America’s Miners Are Digging for Hotter Coals as Old Plants ShutBy and
Two coal plants Vistra’s shutting relied on 8,400-Btu mines
Miners pursuing coal with higher heat content to offset losses
Early next year, three massive coal-fired power plants in Texas will close for good. And their absence will be felt 1,000 miles away in the coal pits of Wyoming and Montana.
There, in the energy-rich Powder River Basin, miners have for decades carved out coal that’s cheap but packs less heat than the tons extracted from other sites in the region -- because it’s the kind that plants like the three Vistra Energy Corp. is retiring in Texas prefer. In fact, two of those generators are customers of these lower-quality mines. And as they and other aging units die off, so does demand for this coal, forcing miners to shift their focus to hotter supplies that leaner plants will buy.
The type of coal in the Powder River Basin that “has a better future” is the kind that packs at least 8,800 British thermal units of heat a pound, more than the 8,400-Btu coal that’s also mined there, Jeremy Sussman, an analyst with Clarksons Platou Securities Inc., said by email. Other types of coal holding less energy are going to increasingly face pressure because of shutdowns like Vistra’s, he said.
The shift to higher-quality coal shows how America’s miners are doubling down on their best assets to turn a profit as hundreds of power plants that burn the fossil fuel have shut across the country. Cheap natural gas flowing from prolific shale formations has eaten so much of coal’s share of the U.S. power market over the past decade that coal only supplies a third of the nation’s electricity today, down from half.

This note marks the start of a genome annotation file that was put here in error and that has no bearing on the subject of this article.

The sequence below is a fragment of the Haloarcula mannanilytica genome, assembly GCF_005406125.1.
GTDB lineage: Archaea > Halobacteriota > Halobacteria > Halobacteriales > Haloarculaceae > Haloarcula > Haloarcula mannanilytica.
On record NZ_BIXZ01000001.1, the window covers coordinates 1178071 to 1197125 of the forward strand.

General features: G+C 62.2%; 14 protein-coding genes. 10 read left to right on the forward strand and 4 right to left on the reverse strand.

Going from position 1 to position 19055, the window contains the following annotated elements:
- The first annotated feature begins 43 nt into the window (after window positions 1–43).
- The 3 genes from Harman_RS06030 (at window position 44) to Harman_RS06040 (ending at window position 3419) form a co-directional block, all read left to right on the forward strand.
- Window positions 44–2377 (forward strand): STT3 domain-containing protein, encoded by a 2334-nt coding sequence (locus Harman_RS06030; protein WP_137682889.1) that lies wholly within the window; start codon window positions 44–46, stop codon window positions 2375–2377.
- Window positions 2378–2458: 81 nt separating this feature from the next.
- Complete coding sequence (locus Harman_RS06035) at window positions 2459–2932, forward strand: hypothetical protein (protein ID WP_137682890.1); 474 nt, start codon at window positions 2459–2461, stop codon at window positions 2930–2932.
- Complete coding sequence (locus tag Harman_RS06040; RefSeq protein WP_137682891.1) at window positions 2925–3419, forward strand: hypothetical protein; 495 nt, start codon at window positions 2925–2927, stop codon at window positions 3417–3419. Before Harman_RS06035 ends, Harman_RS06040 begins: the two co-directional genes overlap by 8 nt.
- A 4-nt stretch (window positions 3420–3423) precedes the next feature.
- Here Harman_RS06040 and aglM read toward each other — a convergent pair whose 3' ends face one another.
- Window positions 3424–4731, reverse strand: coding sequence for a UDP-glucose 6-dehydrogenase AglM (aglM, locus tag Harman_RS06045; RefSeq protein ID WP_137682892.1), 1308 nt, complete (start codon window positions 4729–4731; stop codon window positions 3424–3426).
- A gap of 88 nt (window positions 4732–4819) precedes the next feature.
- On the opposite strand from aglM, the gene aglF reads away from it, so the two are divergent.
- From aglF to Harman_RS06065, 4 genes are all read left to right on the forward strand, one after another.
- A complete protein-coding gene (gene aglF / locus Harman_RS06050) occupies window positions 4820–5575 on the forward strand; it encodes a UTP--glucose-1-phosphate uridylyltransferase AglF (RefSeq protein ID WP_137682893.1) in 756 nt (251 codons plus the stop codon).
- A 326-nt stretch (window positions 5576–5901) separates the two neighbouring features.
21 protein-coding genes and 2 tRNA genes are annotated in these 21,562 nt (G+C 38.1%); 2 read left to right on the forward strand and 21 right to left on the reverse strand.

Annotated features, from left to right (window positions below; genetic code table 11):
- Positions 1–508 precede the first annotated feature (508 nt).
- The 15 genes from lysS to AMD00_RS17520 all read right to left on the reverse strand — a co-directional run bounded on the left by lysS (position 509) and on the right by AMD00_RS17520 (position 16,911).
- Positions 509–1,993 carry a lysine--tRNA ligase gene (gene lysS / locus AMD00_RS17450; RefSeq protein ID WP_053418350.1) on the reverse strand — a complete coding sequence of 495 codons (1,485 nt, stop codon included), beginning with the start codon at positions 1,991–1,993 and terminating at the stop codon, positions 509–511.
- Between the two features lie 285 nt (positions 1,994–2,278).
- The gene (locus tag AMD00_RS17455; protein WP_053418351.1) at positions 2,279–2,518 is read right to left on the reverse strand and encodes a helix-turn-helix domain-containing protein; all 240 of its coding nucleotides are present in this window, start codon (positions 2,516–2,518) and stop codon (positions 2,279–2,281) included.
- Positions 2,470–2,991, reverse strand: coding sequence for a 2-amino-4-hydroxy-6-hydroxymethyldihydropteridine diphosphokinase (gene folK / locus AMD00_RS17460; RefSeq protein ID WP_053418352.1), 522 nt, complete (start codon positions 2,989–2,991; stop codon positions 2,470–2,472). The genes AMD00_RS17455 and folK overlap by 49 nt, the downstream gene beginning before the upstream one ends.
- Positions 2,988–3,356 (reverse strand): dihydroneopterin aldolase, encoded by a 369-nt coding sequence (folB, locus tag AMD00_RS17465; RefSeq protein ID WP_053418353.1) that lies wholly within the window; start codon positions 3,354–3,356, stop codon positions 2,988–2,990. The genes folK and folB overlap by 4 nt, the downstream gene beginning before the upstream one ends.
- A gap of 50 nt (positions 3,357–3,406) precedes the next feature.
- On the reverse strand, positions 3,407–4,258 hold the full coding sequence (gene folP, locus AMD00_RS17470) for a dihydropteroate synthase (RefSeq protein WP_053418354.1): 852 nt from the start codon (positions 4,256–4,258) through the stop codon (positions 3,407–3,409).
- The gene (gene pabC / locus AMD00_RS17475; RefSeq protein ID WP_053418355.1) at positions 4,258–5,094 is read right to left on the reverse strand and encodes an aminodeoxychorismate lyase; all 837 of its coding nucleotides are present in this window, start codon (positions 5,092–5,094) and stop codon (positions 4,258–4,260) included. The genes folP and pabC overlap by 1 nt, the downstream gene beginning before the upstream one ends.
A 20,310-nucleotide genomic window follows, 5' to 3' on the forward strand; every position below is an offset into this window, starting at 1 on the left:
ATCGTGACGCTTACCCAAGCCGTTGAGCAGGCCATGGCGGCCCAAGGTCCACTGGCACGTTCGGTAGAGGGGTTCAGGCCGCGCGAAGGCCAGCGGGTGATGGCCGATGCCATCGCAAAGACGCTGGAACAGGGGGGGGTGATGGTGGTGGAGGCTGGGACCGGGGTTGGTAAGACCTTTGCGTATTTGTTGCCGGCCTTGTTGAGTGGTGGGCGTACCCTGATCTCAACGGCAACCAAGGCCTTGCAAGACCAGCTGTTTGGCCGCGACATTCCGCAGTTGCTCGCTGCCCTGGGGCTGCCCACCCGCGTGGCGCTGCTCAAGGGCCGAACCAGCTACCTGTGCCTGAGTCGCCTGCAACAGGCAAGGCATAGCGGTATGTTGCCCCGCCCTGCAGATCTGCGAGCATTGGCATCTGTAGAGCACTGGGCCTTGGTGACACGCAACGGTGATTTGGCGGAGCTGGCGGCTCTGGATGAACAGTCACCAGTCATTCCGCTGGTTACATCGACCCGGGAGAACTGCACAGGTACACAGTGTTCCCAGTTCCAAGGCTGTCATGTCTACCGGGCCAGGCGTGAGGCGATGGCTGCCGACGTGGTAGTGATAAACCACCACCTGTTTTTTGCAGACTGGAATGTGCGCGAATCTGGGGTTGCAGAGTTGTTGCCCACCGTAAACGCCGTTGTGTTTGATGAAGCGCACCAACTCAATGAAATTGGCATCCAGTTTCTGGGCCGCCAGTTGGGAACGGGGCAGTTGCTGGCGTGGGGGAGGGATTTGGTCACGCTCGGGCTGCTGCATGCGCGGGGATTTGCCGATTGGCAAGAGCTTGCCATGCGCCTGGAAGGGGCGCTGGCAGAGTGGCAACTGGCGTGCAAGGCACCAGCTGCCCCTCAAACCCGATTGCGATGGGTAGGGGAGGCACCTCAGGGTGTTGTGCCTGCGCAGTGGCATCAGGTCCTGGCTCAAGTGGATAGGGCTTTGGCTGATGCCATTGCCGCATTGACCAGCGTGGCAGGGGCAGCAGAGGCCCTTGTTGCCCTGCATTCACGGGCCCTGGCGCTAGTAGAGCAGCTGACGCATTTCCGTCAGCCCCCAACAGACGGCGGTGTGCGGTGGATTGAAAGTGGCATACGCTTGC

To be sure, plant retirements aren’t going to drive all 8,400-Btu coal mines out of existence, said Matt Preston, a coal analyst at Wood Mackenzie Ltd. “It’ll be a lot more of a struggle than it was before” for them.
Miner Cloud Peak Energy Inc. seems to demonstrate the trend. The company has ramped up production at mines producing coal with 8,800 to 9,300 Btu, Mark Levin, analyst at Seaport Global Securities LLC, said in a note Tuesday. Its lower-margin Cordero Rojo mine in Wyoming, which churns out 8,400-Btu coal, has meanwhile yielded its lowest quarterly production in more than a year.
Big Brown and Monticello, two of the three Vistra plants shutting in Texas, bought coal from Peabody Energy Corp.’s Rawhide mine in Wyoming, an operation that supplies the 8,400-Btu type, data compiled by the Energy Information Administration show.
For its part, Peabody spokesman Vic Svec said the company has anticipated coal plant retirements of about 50 gigawatts over the next five years and expects that the plants that remain running will operate at such high levels that they’ll largely offset the demand wiped out by shutdowns.
Rawhide’s coal output is also a drop in the bucket for Peabody as a whole. The mine produced 7.8 million tons through Sept. 30, according to the Mine Safety and Health Administration. Two others that Peabody runs in the region sold 104 million tons last year. And because the mines operate as a complex, Svec said, the impact of losing one power-plant customer will be minimal.
Sandow, the third coal plant that Vistra’s shutting in Texas, gets supplies from one of Vistra’s own operations around Bastrop County, Texas. The company said in a statement last week that that mine -- which produces lignite packing even less energy than 8,400-Btu coal -- will close.